WASHINGTON -- Science advocates scored a major legislative victory on Friday -- a rarity in recent politics -- after the House of Representatives passed a bill directing billions to agencies that promote biomedical research.
The 21st Century Cures Act sailed through the chamber by vote of 344 to 77, a startling show of bipartisanship for a body that has done remarkably little of that. It now awaits movement on two fronts: the Senate, where similar legislation is under consideration, and, ultimately, the appropriations committees, which must take the directives of the bill and turn them into hard dollars.
Should they do that -- and indications from the House Appropriations Committee are positive -- it would mark a reversal of financial fortune for a corner of the federal government that's been fretting about budget shortcomings since the last dollars of President Barack Obama's economic stimulus package ran out.
"It is a glimmer of hope for science advocates," Rep. Diana Degette (D-Colo.), a lead co-sponsor on the bill with Energy and Commerce Chair Fred Upton (R-Mich.), told The Huffington Post in an interview. "And I don't think it is just the spending. It is all of the structural changes. I think what it shows is some of us are really receiving the old congressional practice of working together. And I hope this will continue after this bill."
There are two main pillars to the 21st Century Cures Act. One is plain old money. Under the bill, the National Institutes of Health will receive a boost of $8.75 billion over five years while the Food and Drug Administration will receive an additional $550 million over that period. That funding is offset by selling oil from the Strategic Petroleum Reserve, as well as reforms to Medicaid payments, and delaying reinsurance payments for stand-alone prescription drug plans in Medicare Part D.
The legislation's second pillar is bureaucratic reforms to the research apparatuses of federal agencies. The 21st Century Cures Act allows researchers to screen patients in advance of clinical trials to ensure that they are good candidates, it encourages data sharing between health agencies, and it pursues reforms for streamlining the drug approval process. It also gives drug companies that develop medicines for rare diseases gifts in the form of more market exclusivity and better payments to hospitals that use the drugs on Medicare beneficiaries.
Lawmakers who carefully put the bill together describe it as a delicate ideological trade off: a mix of bureaucratic tape-cutting and government checkwriting. That the bill was voted out of committee unanimously in May, supported by Republican and Democratic leadership, suggests they succeeded.
In reality, however, this is relatively low-hanging fruit. Virtually no one in Congress publicly opposes greater funding for biomedical research. Diseases in need of a cure touch all constituencies. Researchers at federally funded facilities exist in Republican and Democratic districts. For years now, momentum has been building to get more resources to these functions. Former House Majority Leader Eric Cantor (R-Va.) encouraged his colleagues to pass budget hikes without even offsetting the cost elsewhere. Tea party members said they'd put their fiscal conservatism in a drawer when it comes to NIH. And on Thursday, one of those members took to the House floor to call the 21st Century Cures Act not just a moral imperative, but a money maker.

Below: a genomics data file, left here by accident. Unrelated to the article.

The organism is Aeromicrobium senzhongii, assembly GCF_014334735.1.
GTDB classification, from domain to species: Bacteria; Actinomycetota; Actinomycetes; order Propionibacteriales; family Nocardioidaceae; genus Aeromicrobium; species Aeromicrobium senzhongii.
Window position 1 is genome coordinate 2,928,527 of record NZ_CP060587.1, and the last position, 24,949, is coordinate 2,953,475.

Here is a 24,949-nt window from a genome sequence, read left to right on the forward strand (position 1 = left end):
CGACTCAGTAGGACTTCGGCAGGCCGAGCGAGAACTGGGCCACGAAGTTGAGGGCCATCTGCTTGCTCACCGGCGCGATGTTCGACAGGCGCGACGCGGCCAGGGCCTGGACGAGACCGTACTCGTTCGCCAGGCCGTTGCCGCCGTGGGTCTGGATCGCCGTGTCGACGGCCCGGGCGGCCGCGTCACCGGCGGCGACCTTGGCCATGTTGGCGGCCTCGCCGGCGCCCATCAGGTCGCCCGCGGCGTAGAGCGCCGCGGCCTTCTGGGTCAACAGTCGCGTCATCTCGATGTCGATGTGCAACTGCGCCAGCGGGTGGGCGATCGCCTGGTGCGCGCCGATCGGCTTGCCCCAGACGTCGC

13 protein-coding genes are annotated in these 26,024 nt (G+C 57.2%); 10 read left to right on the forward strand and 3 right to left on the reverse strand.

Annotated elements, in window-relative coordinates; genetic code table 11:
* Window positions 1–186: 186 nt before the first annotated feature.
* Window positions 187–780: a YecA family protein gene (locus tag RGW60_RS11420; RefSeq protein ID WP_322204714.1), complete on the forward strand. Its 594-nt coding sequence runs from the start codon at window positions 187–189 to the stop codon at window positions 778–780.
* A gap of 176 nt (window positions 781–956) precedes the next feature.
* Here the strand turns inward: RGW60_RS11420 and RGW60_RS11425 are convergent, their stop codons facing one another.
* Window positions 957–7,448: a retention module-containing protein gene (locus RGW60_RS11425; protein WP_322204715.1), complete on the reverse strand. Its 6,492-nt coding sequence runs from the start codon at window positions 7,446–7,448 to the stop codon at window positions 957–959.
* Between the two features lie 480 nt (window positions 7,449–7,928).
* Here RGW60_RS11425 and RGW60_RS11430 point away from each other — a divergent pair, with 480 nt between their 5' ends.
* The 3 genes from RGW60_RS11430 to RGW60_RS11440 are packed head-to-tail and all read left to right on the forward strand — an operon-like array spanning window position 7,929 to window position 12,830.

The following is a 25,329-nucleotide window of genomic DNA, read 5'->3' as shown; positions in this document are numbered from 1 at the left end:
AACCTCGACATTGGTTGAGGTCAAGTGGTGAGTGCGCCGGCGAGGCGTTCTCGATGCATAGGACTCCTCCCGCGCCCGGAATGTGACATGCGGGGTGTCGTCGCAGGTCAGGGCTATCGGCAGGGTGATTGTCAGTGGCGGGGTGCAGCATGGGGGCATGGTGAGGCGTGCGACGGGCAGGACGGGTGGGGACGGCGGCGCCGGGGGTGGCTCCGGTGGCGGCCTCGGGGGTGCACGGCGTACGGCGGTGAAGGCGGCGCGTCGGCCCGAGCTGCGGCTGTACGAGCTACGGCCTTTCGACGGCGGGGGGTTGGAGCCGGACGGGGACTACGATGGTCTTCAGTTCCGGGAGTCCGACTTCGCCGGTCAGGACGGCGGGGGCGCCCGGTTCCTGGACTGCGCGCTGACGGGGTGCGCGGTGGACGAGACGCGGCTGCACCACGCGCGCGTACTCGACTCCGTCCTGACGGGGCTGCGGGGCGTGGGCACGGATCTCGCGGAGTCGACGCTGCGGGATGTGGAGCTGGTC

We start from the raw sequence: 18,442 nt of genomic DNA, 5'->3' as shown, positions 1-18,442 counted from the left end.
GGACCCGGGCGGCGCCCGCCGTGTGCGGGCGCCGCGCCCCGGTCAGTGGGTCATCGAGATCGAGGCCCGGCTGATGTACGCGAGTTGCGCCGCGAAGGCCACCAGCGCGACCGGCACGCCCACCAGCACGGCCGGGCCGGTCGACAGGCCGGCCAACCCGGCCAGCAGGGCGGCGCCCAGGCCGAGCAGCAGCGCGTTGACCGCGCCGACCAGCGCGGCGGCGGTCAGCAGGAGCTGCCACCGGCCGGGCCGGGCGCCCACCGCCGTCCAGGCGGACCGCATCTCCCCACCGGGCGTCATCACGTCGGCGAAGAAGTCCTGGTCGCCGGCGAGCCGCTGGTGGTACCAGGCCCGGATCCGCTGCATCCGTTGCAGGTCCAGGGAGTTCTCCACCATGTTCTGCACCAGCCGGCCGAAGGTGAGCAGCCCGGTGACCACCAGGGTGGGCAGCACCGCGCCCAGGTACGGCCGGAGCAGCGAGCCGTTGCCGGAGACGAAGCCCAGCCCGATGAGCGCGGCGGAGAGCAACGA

"Our investment will pay for itself a thousand times over," said Rep. Kevin Yoder (R-Kansas).
That said, the bill is not universally loved. Conservatives pushed hard until the end to change the spigot on the money sent to the NIH and FDA. Under the bill, those funds are mandatory, meaning that they are on virtual autopilot for the five-year duration. Republicans, led by freshmen David Brat of Virginia, wanted to make the funding discretionary, in part so that appropriators could have a yearly say on the matter. Brat was supported by several outside groups that called sales of petroleum reserves a gimmicky pay-for and accused lawmakers are skirting budget caps they agreed to in 2011 in the form of sequestration. An amendment introduced by Brat was defeated on the House floor Friday morning.
On the flip side, the White House, while supportive of much of the 21st Century Cures Act, also expressed sequestration-related concerns, complaining that the bill fails to address the matter. In a statement of administration policy, it warned that if sequestration caps come back into effect, as they are scheduled to do in September after a two-year semi-hiatus, it would significantly dull the bill's goal of fostering scientific research.
The science community, likewise, has some divisions. While the Association of American Universities said it "strongly supports the National Institutes of Health (NIH) funding provisions of the 21st Century Cures Act," others remained agnostic.
"It's good but not great," said one advocate. "But, honestly, we would rather have NIH funding be increased over the years rather than have this funding stream that might go away."
Degette told The Huffington Post that she hoped the strong vote tally would encourage the Senate to move quickly on its piece of legislation, after which the two chambers would go to conference. Ultimately, she said, the goal was to get a bill to the president's desk by the end of 2015.